Alibaba Cloud is trying to woo Amazon's customers in the most Chinese way possible

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Alibaba Cloud is trying to woo Amazon's customers in the most Chinese way possible
Alibaba CloudAlibaba Group

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  • Alibaba Cloud is looking to expand its market in India and one-up its competitors.
  • It’s looking to do it in the most Chinese way possible, keeping its product flexible and cheap.
  • Although Alibaba Cloud in the process of wooing a few digital companies away from Amazon Web Services (AWS) — it’s now looking to get bigger companies on board.
Alibaba Cloud is looking to expand its market in India. In a lot of ways, the company’s database management solutions aren’t all that different — but is already wooing away new-age digital companies like Zomato, Paytm and BigBasket from Amazon Web Services (AWS). Now, it is now looking to get bigger companies on board.

The selling point for Alibaba Vice President Feifei Li is not very different from any other Chinese business ⁠— flexible and cheap.

"Both (AWS Aurora and Polar DB) use shared storage architecture, which can serve up to 100 TB (terabytes) of data — but if you want to scale beyond that, like during a massive e-commerce operation, they need scalability beyond what shared storage can offer," Li told Business Insider. And, according to him, it costs a tenth of the AWS’ cloud services.
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But AWS doesn't agree. "It is inaccurate to say that PolarDB is available at a tenth of the cost as Amazon Aurora. If you consider a top of the line instance size, Amazon Aurora is still cheaper than PolarDB with more VCPUs (6 more VCPUs) on offer, and a secure virtualization platform (R5 instances powered by the AWS Nitro System)," the company told Business Insider.

It also pointed out that even though Zomato, Paytm and BigBasket are on Alibaba Cloud, they're also using AWS simultaneously for other services.
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Li is in India to sell Polar DB, Alibaba Cloud’s relational database — a database in which a lot of different data sets can be compared and re-assembled without having to reorganise storage.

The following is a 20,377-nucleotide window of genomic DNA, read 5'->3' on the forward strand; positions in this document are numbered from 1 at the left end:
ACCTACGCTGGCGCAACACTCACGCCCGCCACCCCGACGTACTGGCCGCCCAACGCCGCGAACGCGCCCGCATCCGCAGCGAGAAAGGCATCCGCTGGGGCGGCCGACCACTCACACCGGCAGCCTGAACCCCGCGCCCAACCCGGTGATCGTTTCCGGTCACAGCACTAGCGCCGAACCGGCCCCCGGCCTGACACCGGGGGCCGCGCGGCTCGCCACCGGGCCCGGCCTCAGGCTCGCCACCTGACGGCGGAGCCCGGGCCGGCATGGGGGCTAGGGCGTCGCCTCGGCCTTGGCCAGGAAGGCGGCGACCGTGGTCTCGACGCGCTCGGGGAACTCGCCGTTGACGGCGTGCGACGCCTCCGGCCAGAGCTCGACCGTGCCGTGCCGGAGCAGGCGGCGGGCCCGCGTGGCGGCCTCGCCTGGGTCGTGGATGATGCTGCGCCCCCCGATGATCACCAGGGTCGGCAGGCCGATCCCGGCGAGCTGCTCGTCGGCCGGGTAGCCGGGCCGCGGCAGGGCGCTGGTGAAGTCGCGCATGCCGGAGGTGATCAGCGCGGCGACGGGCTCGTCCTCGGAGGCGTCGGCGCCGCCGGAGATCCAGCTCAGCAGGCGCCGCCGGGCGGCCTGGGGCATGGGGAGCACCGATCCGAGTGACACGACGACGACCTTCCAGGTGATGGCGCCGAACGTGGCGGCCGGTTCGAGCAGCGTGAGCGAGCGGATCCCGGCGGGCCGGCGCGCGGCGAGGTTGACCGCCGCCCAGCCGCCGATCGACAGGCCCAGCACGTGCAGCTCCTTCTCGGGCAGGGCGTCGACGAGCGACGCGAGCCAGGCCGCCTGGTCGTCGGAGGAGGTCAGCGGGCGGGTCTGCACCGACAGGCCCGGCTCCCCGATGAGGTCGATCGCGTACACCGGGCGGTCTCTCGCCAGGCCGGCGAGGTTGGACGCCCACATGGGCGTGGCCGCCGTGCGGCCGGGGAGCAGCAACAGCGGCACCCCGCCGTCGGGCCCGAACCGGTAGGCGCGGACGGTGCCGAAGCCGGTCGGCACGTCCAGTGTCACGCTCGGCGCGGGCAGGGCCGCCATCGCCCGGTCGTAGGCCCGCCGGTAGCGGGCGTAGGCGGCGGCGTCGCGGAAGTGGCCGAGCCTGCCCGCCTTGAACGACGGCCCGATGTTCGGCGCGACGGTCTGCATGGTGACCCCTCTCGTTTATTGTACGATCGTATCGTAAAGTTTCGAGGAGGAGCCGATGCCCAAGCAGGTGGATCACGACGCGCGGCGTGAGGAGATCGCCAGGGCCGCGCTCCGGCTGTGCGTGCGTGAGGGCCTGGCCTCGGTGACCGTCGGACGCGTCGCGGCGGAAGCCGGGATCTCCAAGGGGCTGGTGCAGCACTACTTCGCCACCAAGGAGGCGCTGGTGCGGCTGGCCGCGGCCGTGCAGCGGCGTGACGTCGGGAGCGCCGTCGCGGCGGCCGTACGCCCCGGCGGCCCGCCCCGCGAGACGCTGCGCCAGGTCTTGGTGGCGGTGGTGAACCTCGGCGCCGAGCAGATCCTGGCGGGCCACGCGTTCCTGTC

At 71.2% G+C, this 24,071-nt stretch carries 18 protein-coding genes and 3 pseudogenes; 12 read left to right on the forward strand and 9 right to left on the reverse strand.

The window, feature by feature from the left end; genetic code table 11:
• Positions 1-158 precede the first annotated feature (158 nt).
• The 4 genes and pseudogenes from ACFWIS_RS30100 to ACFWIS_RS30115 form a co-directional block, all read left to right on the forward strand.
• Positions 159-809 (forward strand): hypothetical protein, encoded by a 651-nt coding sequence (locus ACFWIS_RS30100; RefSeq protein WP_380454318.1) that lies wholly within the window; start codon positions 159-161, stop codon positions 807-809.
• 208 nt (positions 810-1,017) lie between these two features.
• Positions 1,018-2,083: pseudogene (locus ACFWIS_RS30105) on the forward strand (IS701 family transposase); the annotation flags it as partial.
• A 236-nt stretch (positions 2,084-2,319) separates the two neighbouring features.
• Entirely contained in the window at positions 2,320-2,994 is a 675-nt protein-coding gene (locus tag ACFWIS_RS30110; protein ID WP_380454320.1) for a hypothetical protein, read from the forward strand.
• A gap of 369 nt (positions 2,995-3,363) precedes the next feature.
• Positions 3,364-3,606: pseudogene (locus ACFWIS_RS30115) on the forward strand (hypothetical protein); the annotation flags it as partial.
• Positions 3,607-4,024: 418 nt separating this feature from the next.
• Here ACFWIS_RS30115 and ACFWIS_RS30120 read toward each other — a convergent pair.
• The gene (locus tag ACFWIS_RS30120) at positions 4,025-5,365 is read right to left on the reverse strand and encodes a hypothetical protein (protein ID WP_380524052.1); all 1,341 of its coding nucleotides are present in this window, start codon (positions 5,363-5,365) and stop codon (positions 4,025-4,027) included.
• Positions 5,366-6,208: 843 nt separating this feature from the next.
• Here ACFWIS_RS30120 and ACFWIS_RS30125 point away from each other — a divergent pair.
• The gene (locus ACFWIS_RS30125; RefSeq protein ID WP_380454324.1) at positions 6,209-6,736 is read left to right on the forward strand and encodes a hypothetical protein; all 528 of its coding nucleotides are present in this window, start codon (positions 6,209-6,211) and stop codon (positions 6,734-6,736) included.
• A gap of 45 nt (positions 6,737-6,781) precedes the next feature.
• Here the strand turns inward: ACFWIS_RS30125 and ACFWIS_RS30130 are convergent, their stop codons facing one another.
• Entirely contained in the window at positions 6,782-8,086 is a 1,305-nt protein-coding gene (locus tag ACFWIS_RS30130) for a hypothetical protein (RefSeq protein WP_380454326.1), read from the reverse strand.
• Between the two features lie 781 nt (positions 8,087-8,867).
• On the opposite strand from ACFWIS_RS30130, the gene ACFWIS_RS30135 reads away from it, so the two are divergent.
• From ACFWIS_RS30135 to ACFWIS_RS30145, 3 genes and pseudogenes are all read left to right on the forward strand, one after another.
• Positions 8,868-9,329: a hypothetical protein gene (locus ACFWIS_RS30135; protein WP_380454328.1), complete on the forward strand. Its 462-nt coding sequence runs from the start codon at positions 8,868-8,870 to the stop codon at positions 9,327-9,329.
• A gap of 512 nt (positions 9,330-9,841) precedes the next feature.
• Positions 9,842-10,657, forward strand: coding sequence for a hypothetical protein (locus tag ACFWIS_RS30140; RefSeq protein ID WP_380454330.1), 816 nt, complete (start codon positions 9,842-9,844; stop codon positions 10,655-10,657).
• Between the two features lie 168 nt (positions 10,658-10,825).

Amazon’s customers, Alibaba-backed companies

Currently, most of the company’s clients are small and medium enterprises (SMEs) — but most of the revenue comes from large companies. "We already have quite a few large businesses like Reliance Entertainment and helped them launch across 150 countries," said Alex Li, General Manager of Alibaba Cloud South Asia.

So, Alibaba Cloud’s real test will be when it tries to woo its next set of clients. Out of the four big names highlighted by Li, Alibaba Group has stakes in Paytm and BigBasket.

As Alibaba Cloud tries to woo Amazon’s customers, these are its major promises:

  1. It’s flexible. PolarDB addressed nearly 87 million requests per second during peak traffic helping Alibaba’s 11:11 Single Day sale in China, which clocked a record-breaking gross of $38.4 billion, according to the company.
  2. It’s cheap. Li says the PolarDB is available at a tenth of the cost as AWS Aurora.
  3. It’s tried and tested. "Not only do we have cloud database as a service, but we also provide database infrastructure for the entire Alibaba Group. That really helps us strengthen our technology and mature our product before we offer it to our customers," he explained.
  4. It is fully compatible with MySQL. This is an important capability since more businesses are already integrated with one type of database or another. Compatibility ensures that they can easily transfer their data and processes from one platform to the next.
  5. Security. "We have some unique strengths, that Microsoft, Google and AWS don’t have. For example, we have a product called AllEncrypted. It combines database kernels with security software like Intel SGX. It allows the customer to encrypt their data using a private, secret key — and they don’t have to share that key with us," said Li.
  6. Keep tabs on data. In the near future, blockchain technology will be integrated, which will allow authentication of the data through database logs.
Alibaba Cloud is focusing all of its energies on India, and for good reason. Not only are local businesses looking to shift to the cloud rather than set up their own servers, but India’s impending Personal Data Protection Bill is likely to push for localisation — and Alibaba already has two data centres in the country.
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See also:
Data localisation won't help 'local' firms or improve privacy — but it could cost India $43 billion

WhatsApp data may shift to the cloud, but may no longer be as encrypted

TCS and Cisco experimented a cloud service with a large insurer — and now they are ready to launch
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